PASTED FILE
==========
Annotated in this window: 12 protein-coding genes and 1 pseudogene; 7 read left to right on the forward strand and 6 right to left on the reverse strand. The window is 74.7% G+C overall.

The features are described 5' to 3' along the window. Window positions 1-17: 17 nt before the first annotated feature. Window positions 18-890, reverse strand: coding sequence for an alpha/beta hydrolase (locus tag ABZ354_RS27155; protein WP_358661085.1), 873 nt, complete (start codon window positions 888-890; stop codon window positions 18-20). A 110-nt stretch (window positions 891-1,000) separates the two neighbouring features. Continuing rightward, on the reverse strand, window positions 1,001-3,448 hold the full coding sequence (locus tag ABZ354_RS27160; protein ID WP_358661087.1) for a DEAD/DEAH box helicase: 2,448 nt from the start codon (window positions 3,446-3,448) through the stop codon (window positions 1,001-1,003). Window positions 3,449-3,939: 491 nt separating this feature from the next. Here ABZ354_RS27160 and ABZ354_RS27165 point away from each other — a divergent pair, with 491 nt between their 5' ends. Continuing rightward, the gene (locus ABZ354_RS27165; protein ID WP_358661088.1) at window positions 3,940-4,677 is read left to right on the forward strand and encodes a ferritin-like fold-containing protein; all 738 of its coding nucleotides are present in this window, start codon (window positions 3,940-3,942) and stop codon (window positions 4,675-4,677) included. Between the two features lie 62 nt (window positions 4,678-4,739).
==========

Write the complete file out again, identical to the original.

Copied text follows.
Annotated in this window: 12 protein-coding genes and 1 pseudogene; 7 read left to right on the forward strand and 6 right to left on the reverse strand. The window is 74.7% G+C overall.

The features are described 5' to 3' along the window. Window positions 1-17: 17 nt before the first annotated feature. Window positions 18-890, reverse strand: coding sequence for an alpha/beta hydrolase (locus tag ABZ354_RS27155; protein WP_358661085.1), 873 nt, complete (start codon window positions 888-890; stop codon window positions 18-20). A 110-nt stretch (window positions 891-1,000) separates the two neighbouring features. Continuing rightward, on the reverse strand, window positions 1,001-3,448 hold the full coding sequence (locus tag ABZ354_RS27160; protein ID WP_358661087.1) for a DEAD/DEAH box helicase: 2,448 nt from the start codon (window positions 3,446-3,448) through the stop codon (window positions 1,001-1,003). Window positions 3,449-3,939: 491 nt separating this feature from the next. Here ABZ354_RS27160 and ABZ354_RS27165 point away from each other — a divergent pair, with 491 nt between their 5' ends. Continuing rightward, the gene (locus ABZ354_RS27165; protein ID WP_358661088.1) at window positions 3,940-4,677 is read left to right on the forward strand and encodes a ferritin-like fold-containing protein; all 738 of its coding nucleotides are present in this window, start codon (window positions 3,940-3,942) and stop codon (window positions 4,675-4,677) included. Between the two features lie 62 nt (window positions 4,678-4,739).